A PBS documentary series being offered as a supplement to the middle school and high school art curriculum in the Dallas Independent School District has become a cause for concern, reports the Dallas Morning News. The series, art:21 — Art in the Twenty-First Century, features short biographies of more than 40 contemporary artists with in-depth looks into their various techniques. Some of the more provocative fare showcased, incorporating heavier themes of sex, race, and violence, has been targeted by concerned parents as well as teachers. According to the Morning News, African-American artist Kara Walker’s famed cut-paper silhouettes of explicit images referencing slavery and Sally Manns nude photography of children have been singled out as especially controversial. Laura Sohm, DISD’s secondary visual art coordinator, explained that art teachers were given the choice of using the documentary in a classroom setting. “They’ve been advised to use their own discretion to preview the art before showing it,” she said. The intention of the lessons, according to Sohm, is to expose students to moral issues found in controversial art in order to experiment with “problem-based learning.”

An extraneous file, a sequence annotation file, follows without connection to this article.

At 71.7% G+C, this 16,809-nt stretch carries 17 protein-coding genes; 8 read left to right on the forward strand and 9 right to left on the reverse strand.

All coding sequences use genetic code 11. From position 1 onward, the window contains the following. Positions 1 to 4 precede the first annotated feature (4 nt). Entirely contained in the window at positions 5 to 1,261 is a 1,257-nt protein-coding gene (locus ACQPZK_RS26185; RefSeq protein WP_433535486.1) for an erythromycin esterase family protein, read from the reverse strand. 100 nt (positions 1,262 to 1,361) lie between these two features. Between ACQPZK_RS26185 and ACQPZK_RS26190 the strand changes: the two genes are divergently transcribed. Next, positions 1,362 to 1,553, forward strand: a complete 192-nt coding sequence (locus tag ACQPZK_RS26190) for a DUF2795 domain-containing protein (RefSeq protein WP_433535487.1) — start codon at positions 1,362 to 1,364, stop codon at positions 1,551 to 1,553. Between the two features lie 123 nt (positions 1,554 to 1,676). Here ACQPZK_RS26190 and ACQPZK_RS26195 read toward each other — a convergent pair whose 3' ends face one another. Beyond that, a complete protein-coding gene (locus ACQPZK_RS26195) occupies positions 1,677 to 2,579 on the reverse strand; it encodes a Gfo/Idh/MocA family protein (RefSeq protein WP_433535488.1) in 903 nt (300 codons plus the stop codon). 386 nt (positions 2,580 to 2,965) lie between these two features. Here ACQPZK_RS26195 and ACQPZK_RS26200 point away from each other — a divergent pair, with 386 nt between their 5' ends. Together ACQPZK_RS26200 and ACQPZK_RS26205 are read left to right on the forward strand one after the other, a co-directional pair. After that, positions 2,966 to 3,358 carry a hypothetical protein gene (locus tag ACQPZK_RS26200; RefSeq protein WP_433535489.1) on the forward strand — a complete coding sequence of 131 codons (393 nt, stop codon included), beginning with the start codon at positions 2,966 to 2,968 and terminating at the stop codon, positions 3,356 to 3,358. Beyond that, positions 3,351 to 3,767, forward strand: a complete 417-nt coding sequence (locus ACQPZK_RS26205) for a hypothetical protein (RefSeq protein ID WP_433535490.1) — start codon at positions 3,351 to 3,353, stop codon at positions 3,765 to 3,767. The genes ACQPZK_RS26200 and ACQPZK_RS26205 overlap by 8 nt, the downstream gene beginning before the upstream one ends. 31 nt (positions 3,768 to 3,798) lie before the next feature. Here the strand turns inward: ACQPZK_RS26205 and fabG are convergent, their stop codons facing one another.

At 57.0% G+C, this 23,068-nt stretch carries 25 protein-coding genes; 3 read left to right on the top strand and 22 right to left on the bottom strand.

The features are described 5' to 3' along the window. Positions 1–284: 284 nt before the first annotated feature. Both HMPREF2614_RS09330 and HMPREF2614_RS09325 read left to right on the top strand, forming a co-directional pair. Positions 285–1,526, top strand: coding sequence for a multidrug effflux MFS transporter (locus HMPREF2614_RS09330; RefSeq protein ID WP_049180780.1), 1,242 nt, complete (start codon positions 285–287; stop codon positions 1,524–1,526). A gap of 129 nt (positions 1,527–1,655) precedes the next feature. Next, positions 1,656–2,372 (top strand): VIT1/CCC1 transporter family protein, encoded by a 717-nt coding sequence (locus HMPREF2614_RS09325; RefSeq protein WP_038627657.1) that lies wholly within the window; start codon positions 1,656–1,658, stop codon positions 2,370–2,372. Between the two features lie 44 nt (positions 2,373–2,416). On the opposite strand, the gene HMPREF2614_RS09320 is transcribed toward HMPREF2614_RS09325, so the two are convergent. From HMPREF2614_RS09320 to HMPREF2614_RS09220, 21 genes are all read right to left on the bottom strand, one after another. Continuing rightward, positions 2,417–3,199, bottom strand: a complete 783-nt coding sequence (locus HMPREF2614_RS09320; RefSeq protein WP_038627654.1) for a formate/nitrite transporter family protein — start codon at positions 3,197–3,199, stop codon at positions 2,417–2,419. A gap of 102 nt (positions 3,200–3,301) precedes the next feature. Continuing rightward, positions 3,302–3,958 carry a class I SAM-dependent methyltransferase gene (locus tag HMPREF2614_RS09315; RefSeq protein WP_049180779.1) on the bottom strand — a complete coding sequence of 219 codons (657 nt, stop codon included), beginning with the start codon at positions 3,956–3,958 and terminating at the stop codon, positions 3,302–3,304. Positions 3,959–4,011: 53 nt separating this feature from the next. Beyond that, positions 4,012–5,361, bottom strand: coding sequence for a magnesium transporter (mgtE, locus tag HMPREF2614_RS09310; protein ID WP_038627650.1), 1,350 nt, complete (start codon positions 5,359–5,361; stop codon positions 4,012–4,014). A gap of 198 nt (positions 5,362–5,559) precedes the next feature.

Regardless, some parents are concerned that certain teachers may deem the documentary acceptable while they themselves may not. Many believe that students will research the artists on their own time, only to find a trove of inappropriate fare. Noah Simblist, an assistant professor of painting at Southern Methodist University, dismissed such reasoning, saying that Internet research could unearth unseemly information about any public figure.